Rohit Chopra
Subscribe to Rohit Chopra's Posts

Enforcement Agencies Announce Moratorium on Early Termination Program for Merger Reviews

The US Federal Trade Commission (FTC) released a joint statement with the Department of Justice (DOJ) on February 4, 2021, signaling comprehensive changes to the merger review process. In a significant development, the agencies declared a moratorium on the early termination program for merger reviews. This policy shift signals a potential sea change in antitrust enforcement under the Biden administration.

The Hart-Scott-Rodino (HSR) Premerger Notification program imposes an initial 30-day waiting period, prior to merger consummation, during which the enforcement agencies have an opportunity to evaluate the likely effects of the proposed merger and decide whether to investigate further by issuing a Second Request or ending the HSR review by letting the initial 30-day waiting period expire.

A third potential outcome of the initial 30-day waiting period is early termination. The early termination program under the HSR Act was originally established as an exception to an HSR review if the relevant parties demonstrated a “special business reason.” This policy was reversed after Heublein v. FTC (1982) and since that time early termination of the initial 30-day waiting period has become commonplace if the merger does not merit further review (in 2019 early termination was requested in 74.2% of transactions and granted in 73.5% of those instances). Further review would be merited, if the enforcement agencies determined the transaction posed a risk of a substantial lessening of competition under the Clayton Act.

Pursuant to the moratorium on early terminations, merging parties must now refrain from consummating any proposed transaction for the full initial 30-day waiting period—early termination is not a potential outcome.

The joint statement regarding the early termination moratorium provided the following justifications:

  • The early termination review was precipitated because of the transition to a new presidential administration as well as an “unprecedented volume” of HSR filings;
  • The above factors warrant the use of the full 30-day window to allow the agencies to do “right by competition and consumers;”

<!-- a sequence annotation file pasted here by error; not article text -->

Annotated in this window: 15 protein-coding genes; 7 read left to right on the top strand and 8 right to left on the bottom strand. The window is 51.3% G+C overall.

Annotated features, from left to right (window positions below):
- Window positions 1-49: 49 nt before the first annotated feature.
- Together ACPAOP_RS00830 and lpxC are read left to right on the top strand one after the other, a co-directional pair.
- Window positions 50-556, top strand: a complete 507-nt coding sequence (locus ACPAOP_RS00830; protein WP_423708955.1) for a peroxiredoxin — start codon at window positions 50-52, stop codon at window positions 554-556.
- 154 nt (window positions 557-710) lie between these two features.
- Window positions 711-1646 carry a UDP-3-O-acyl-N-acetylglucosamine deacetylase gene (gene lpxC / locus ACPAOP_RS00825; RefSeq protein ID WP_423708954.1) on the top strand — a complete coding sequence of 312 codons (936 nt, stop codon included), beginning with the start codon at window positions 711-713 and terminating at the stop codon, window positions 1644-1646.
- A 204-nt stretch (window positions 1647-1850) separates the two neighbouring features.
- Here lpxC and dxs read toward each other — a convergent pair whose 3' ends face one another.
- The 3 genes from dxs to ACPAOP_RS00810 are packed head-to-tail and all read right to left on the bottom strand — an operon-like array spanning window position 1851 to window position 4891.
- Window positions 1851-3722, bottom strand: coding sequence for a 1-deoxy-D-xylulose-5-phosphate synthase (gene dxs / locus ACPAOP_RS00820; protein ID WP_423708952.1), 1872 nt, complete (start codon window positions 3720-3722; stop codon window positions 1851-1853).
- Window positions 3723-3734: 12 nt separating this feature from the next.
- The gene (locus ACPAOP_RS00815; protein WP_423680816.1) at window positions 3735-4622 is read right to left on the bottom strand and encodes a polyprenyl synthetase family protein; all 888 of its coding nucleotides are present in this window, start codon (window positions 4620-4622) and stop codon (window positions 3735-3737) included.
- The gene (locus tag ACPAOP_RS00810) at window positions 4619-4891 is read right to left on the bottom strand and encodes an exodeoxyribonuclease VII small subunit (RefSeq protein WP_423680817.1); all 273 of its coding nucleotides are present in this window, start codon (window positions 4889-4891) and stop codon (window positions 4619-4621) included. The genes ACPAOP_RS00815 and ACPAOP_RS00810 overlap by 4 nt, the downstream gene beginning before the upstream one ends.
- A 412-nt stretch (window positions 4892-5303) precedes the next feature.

• The suspension of the early termination program “will be brief.”

Past pauses in early terminations coincided with extraordinary circumstances such as the move to an e-filing system at the Premerger Notification Office (PNO) at the outset of the COVID-19 pandemic (paused from March 13, 2020, until March 30, 2020) or during periods of government shutdown. However, this current pause appears likely to endure longer than these past instances, given that this pause is driven by the confluence of a number of factors, beyond what was indicated in the joint statement, such as:

  • A longstanding agency funding drought resulting in understaffing
  • Transitioning to a new presidential administration
  • A desire to engage in more expansive investigations under the new Biden administration
  • A large influx in HSR filings in recent months (on pace for a 60% increase in 2021)

From the agencies’ point of view, these changes are necessary to meet their mandate of preventing unfair competition and anticompetitive practices. With agency resources stretched thin due to budget constraints, in addition to an increased [...]

Continue Reading




Antitrust M&A Snapshot

United States: April – June 2018 Update

The second quarter of 2018 ushered in a trial defeat for the US Department of Justice (DOJ) and the beginning of a new era at the Federal Trade Commission (FTC). In June, Judge Richard J. Leon of the US District Court for the District of Columbia denied the DOJ’s requested injunction of the AT&T/Time Warner acquisition. The case marked the first litigated vertical challenge by the Antitrust Division in nearly 40 years. DOJ filed a notice of appeal of the district court’s decision. At the FTC, four new commissioners were sworn in in May, with a fifth to join upon the approval of current commissioner Maureen Ohlhausen to the US Court of Federal Claims. With the transition nearly complete, new FTC Chairman Joseph Simons announced plans to re-examine and modernize the FTC’s approach to competition and consumer protection laws, possibly charting a new course for FTC antitrust enforcement.

EU: April – June 2018 Update